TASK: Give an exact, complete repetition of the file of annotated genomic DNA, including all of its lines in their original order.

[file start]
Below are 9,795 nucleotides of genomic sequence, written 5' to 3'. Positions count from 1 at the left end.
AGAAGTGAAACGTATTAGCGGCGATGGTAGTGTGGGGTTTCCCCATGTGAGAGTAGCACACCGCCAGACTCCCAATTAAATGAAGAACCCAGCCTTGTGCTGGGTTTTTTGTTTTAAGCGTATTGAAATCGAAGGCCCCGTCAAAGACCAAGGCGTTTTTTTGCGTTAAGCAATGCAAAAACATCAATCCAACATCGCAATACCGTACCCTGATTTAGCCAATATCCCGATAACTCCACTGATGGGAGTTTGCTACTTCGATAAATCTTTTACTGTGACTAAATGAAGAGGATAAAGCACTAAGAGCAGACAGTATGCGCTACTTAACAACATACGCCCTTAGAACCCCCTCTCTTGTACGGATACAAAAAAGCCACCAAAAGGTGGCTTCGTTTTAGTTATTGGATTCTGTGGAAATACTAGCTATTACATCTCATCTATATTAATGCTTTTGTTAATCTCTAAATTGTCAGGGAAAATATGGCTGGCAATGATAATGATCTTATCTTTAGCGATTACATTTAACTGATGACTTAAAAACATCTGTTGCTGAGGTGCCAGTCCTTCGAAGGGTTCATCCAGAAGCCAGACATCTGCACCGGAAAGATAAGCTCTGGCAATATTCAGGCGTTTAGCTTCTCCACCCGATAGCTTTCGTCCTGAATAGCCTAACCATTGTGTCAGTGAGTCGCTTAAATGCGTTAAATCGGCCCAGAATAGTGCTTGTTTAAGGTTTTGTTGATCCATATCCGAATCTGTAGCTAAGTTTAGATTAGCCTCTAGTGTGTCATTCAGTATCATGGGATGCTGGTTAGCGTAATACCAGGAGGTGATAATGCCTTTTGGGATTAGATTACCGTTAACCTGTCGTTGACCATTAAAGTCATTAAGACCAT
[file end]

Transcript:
Below are 9,795 nucleotides of genomic sequence, written 5' to 3'. Positions count from 1 at the left end.
AGAAGTGAAACGTATTAGCGGCGATGGTAGTGTGGGGTTTCCCCATGTGAGAGTAGCACACCGCCAGACTCCCAATTAAATGAAGAACCCAGCCTTGTGCTGGGTTTTTTGTTTTAAGCGTATTGAAATCGAAGGCCCCGTCAAAGACCAAGGCGTTTTTTTGCGTTAAGCAATGCAAAAACATCAATCCAACATCGCAATACCGTACCCTGATTTAGCCAATATCCCGATAACTCCACTGATGGGAGTTTGCTACTTCGATAAATCTTTTACTGTGACTAAATGAAGAGGATAAAGCACTAAGAGCAGACAGTATGCGCTACTTAACAACATACGCCCTTAGAACCCCCTCTCTTGTACGGATACAAAAAAGCCACCAAAAGGTGGCTTCGTTTTAGTTATTGGATTCTGTGGAAATACTAGCTATTACATCTCATCTATATTAATGCTTTTGTTAATCTCTAAATTGTCAGGGAAAATATGGCTGGCAATGATAATGATCTTATCTTTAGCGATTACATTTAACTGATGACTTAAAAACATCTGTTGCTGAGGTGCCAGTCCTTCGAAGGGTTCATCCAGAAGCCAGACATCTGCACCGGAAAGATAAGCTCTGGCAATATTCAGGCGTTTAGCTTCTCCACCCGATAGCTTTCGTCCTGAATAGCCTAACCATTGTGTCAGTGAGTCGCTTAAATGCGTTAAATCGGCCCAGAATAGTGCTTGTTTAAGGTTTTGTTGATCCATATCCGAATCTGTAGCTAAGTTTAGATTAGCCTCTAGTGTGTCATTCAGTATCATGGGATGCTGGTTAGCGTAATACCAGGAGGTGATAATGCCTTTTGGGATTAGATTACCGTTAACCTGTCGTTGACCATTAAAGTCATTAAGACCAT